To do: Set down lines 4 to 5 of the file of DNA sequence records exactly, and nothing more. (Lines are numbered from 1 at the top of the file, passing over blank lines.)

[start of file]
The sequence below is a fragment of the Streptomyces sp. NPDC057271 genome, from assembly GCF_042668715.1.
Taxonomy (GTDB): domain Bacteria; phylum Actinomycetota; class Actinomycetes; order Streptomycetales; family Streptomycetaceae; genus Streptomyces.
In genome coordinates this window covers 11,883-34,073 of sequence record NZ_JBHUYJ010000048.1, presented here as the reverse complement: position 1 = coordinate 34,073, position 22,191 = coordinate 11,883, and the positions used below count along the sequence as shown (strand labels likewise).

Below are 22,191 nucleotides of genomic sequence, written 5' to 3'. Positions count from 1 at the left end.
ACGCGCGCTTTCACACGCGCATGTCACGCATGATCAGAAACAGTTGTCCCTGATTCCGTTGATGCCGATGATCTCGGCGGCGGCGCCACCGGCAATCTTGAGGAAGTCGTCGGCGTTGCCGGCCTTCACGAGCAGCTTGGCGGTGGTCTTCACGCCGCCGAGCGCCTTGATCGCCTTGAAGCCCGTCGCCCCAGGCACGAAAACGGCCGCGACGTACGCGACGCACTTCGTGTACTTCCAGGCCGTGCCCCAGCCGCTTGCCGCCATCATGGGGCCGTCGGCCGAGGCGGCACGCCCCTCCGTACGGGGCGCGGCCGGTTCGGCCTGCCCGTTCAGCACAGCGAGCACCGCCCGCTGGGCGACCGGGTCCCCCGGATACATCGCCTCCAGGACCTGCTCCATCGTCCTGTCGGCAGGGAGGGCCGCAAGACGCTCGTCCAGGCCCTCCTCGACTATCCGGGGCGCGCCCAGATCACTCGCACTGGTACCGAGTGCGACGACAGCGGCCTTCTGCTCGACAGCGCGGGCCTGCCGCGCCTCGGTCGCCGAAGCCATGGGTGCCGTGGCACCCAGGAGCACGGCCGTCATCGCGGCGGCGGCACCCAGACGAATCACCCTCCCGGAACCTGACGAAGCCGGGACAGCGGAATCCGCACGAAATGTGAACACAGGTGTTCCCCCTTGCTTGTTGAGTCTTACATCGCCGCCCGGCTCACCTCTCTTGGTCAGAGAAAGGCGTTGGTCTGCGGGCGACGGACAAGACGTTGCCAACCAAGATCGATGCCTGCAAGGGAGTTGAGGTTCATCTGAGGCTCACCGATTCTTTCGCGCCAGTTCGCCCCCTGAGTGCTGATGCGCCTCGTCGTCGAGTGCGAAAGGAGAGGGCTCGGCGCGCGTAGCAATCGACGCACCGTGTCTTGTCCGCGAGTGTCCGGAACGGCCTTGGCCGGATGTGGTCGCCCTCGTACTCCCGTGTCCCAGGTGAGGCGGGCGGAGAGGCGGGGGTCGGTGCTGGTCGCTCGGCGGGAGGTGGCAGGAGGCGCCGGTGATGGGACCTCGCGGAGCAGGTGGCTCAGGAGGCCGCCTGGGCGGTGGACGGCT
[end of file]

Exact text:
Below are 22,191 nucleotides of genomic sequence, written 5' to 3'. Positions count from 1 at the left end.
ACGCGCGCTTTCACACGCGCATGTCACGCATGATCAGAAACAGTTGTCCCTGATTCCGTTGATGCCGATGATCTCGGCGGCGGCGCCACCGGCAATCTTGAGGAAGTCGTCGGCGTTGCCGGCCTTCACGAGCAGCTTGGCGGTGGTCTTCACGCCGCCGAGCGCCTTGATCGCCTTGAAGCCCGTCGCCCCAGGCACGAAAACGGCCGCGACGTACGCGACGCACTTCGTGTACTTCCAGGCCGTGCCCCAGCCGCTTGCCGCCATCATGGGGCCGTCGGCCGAGGCGGCACGCCCCTCCGTACGGGGCGCGGCCGGTTCGGCCTGCCCGTTCAGCACAGCGAGCACCGCCCGCTGGGCGACCGGGTCCCCCGGATACATCGCCTCCAGGACCTGCTCCATCGTCCTGTCGGCAGGGAGGGCCGCAAGACGCTCGTCCAGGCCCTCCTCGACTATCCGGGGCGCGCCCAGATCACTCGCACTGGTACCGAGTGCGACGACAGCGGCCTTCTGCTCGACAGCGCGGGCCTGCCGCGCCTCGGTCGCCGAAGCCATGGGTGCCGTGGCACCCAGGAGCACGGCCGTCATCGCGGCGGCGGCACCCAGACGAATCACCCTCCCGGAACCTGACGAAGCCGGGACAGCGGAATCCGCACGAAATGTGAACACAGGTGTTCCCCCTTGCTTGTTGAGTCTTACATCGCCGCCCGGCTCACCTCTCTTGGTCAGAGAAAGGCGTTGGTCTGCGGGCGACGGACAAGACGTTGCCAACCAAGATCGATGCCTGCAAGGGAGTTGAGGTTCATCTGAGGCTCACCGATTCTTTCGCGCCAGTTCGCCCCCTGAGTGCTGATGCGCCTCGTCGTCGAGTGCGAAAGGAGAGGGCTCGGCGCGCGTAGCAATCGACGCACCGTGTCTTGTCCGCGAGTGTCCGGAACGGCCTTGGCCGGATGTGGTCGCCCTCGTACTCCCGTGTCCCAGGTGAGGCGGGCGGAGAGGCGGGGGTCGGTGCTGGTCGCTCGGCGGGAGGTGGCAGGAGGCGCCGGTGATGGGACCTCGCGGAGCAGGTGGCTCAGGAGGCCGCCTGGGCGGTGGACGGCT